The Tanzania Portland Cement Company (TPCC) has suspended its expansion plans due to a decade-long dispute with illegal miners at Wazo Hill in Dar es Salaam.
TPCC director for human resources and executive affairs, Ms Jayne Nyimbo Taylor, said 170 miners and other people, who invaded Cha Simba Village since 2002, had continuously been encroaching on the company’s area. They have been building houses and some have been mining stones. She also said such people had been acting violently and the company’s security guards had been assaulted.
“Just last Sunday, one of our security guards was killed as he was trying to chase the invaders from our quarry land…this has caused the investor to stop the investment plan to add the fifth cement production plant, which could be the largest, due to the situation,” she said. The company, which trades as Twiga, recently brought its annual production capacity to 1.4Mt of cement and it employs about 800 direct and indirect workers.
The row dates from 2007 when the High Court ruled the case in favour of the TPCC and appointed Gemaco Auction Mart as the decree holder.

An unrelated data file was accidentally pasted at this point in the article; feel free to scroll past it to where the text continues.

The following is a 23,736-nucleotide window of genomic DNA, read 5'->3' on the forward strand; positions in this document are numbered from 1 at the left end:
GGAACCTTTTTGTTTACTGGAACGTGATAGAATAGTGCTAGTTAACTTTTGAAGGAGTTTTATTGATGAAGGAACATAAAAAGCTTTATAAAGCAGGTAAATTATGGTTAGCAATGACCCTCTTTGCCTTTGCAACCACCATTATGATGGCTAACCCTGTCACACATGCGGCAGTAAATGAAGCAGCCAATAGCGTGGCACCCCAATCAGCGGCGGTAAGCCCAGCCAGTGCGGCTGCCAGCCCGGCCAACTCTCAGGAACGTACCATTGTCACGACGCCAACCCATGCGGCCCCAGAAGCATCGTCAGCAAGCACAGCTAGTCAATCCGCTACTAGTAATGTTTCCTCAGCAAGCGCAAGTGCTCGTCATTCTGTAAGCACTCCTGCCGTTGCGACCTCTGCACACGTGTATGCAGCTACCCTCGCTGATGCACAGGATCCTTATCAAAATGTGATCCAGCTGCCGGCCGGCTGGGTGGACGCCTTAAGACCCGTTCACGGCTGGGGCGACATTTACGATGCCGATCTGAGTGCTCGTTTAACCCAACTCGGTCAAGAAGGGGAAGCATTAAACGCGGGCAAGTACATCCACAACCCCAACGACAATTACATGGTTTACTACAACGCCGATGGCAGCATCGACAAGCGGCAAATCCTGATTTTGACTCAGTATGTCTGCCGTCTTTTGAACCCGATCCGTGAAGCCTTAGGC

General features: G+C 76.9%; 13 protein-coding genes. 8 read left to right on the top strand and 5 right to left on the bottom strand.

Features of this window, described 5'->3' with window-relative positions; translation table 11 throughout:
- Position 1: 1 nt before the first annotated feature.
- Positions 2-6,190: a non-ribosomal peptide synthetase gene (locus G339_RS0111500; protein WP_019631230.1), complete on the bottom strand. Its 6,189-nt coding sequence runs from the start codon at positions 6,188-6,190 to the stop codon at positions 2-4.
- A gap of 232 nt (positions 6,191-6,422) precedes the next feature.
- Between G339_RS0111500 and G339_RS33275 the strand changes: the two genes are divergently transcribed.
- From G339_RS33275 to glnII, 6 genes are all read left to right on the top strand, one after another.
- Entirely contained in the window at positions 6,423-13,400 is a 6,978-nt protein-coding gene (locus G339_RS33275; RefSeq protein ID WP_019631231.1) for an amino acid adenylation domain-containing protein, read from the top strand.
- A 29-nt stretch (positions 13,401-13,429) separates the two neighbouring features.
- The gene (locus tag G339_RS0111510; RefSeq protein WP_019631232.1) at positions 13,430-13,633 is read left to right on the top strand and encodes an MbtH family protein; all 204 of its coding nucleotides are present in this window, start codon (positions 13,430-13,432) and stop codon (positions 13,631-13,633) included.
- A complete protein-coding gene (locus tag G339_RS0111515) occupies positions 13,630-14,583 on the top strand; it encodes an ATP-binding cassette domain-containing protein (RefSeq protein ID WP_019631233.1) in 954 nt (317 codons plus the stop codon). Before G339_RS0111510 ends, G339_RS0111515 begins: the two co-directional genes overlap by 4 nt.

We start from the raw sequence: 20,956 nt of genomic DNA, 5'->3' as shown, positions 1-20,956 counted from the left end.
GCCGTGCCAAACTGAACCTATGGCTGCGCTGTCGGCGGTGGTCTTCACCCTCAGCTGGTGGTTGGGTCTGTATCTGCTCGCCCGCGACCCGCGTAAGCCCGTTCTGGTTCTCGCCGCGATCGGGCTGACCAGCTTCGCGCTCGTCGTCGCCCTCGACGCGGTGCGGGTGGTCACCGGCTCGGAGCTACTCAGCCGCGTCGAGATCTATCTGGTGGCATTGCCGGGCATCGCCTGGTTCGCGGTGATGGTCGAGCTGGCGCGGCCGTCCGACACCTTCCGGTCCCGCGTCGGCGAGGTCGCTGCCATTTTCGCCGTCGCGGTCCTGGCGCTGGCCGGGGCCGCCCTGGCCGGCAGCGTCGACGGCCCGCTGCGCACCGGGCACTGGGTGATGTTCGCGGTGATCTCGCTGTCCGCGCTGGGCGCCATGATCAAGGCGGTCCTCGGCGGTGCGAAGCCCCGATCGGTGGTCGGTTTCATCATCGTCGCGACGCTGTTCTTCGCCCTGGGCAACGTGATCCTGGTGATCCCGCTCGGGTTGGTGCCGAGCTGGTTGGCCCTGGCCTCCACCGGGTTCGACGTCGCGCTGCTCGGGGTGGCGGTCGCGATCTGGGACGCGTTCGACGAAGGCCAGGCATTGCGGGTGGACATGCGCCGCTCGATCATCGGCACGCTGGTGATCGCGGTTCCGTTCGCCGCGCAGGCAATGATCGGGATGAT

However, court broker Enock Mwakassala said until now he had failed to execute the eviction exercise because he did not get cooperation from police or any other law enforcers for supervision.
Ms Taylor told The Citizen that the management had informed the company’s board chairman that without the government intervention and bringing the matter to a rapid end, the company would close down business for security reasons.
“We appealed to the government to assist us to evict these people but all it says is that it is securing an area in Kibaha to relocate them…but this is taking long and we are getting loss.”
TPCC health, security and safety manager Alfred Anthony said the plans to close the factory would be also in line with international mining laws, which stipulate that residential areas be 500m away from the mining area.
However, Mr Anthony said permanent houses had been built within 100m from the mining site. “This is very dangerous for them since they risk being hit by stones during our operations or they could be buried under the pits during quarrying,” he warned.